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Linda Evans

Linda Evans

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Share PrintShare OKLAHOMA CITY — T.

Boone Pickens said Wednesday he should have worked with Holdenville city officials when he had a cement slab with his signature removed from a driveway at what used to be his grandmother's home.The 81-year-old billionaire energy magnate issued a statement on his Web site saying he stopped by the house during a visit to his hometown last month to examine improvements to a family cemetery plot.

Pickens said he was "disappointed at the state of disrepair," including "broken windows, overgrown yard and a deteriorating condition.""I was sad, and felt a desire to protect what cherished memories I could," he said.Pickens said he authorized a crew to remove the slab in which he had scratched his name as a youngster and immediately had the hole filled and repaired."I knew it was city property and, in hindsight, regret that I did not work with the appropriate city officials to seek their permission," he said in the statement."If it helps, I'm more than willing to return to Holdenville and etch my name in new cement, if they deem it appropriate.

Or I'm more than willing to leave it all alone and move on."Holdenville Mayor Jack Barrett did not immediately return a phone message left Wednesday, but told The Oklahoman last week that if the slab was in a part of the driveway where the city had an easement, "I don't believe we have any problem with it."Holdenville, a town of about 4,700 people, is 75 miles southeast of Oklahoma City.The house's current owner, David McCart, said bought the two-story, 17-room structure about 19 years ago, partly because of Pickens' signature.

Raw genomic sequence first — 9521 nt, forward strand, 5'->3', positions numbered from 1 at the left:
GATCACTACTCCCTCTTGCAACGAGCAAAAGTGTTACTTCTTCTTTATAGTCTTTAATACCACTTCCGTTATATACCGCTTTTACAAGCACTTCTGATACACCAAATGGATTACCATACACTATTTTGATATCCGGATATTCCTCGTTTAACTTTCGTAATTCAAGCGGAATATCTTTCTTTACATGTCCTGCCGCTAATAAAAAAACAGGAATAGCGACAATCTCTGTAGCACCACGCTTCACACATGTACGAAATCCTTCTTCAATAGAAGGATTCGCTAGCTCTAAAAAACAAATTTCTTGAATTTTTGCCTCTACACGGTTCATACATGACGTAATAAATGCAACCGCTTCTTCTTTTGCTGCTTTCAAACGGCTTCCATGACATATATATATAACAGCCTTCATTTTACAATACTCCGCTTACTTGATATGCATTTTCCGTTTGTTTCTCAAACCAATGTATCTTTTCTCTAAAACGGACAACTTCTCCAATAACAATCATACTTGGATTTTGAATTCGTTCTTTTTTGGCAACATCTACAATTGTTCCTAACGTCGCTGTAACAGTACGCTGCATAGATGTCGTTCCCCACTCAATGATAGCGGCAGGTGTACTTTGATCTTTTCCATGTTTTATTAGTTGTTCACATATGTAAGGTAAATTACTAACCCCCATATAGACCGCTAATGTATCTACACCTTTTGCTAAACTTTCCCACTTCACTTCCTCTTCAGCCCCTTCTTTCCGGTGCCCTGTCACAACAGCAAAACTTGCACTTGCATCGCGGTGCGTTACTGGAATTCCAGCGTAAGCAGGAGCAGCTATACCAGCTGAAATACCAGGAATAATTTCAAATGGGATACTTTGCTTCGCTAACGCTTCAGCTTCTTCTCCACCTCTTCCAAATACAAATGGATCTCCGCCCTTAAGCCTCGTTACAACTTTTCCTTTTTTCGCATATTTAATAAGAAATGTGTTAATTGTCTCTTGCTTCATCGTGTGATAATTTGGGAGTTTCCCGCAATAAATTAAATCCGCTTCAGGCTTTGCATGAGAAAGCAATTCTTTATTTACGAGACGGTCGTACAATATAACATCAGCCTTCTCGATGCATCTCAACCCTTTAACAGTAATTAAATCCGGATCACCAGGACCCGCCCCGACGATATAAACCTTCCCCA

McCart has said he went to the property to mow the grass on June 22 and noticed the 3-by-5-foot slab was missing from the driveway.McCart filed a theft and vandalism report with local police the next day and reiterated Wednesday that he wants to pursue criminal charges against Pickens.

Although the missing cement was replaced, McCart said the removal left cracks and damaged his driveway.He said the house had "major damage" that he and his wife spent 12 years repairing "to preserve some of Holdenville's history and its legacy.

We have repaired everything from the foundation to the roof."Now Mr.

Pickens has chosen to take a piece of history away from the town and historical value of the home."Pickens' wife, Madeleine Pickens, bought his boyhood home and moved it to their ranch in the Texas Panhandle, but the couple has never tried to buy Pickens' grandmother's former house, said Pickens' spokesman, Jay Rosser."That house has unfortunately deteriorated to such a severe degree that discussions regarding the potential purchase of it don't make sense," Rosser said.McCart said the house is "structurally sound" but "we have had ongoing problems with vandalism which has been reported to police with no results."Holdenville Police Chief Gary Young did not immediately return a phone message left at his office Wednesday afternoon.McCart said he and his wife planned to refinish the home again when their parents' health improved so "our investment could be better secured.

I don't feel a need to defend myself against his actions, because what he had done is wrong.

This would not have mattered if it was an empty lot, he still had no right to take property that did not belong to him."Linda Evans, an assistant district attorney in Hughes County, did not immediately return a phone message.

The district attorney would decide if charges were warranted in the case.
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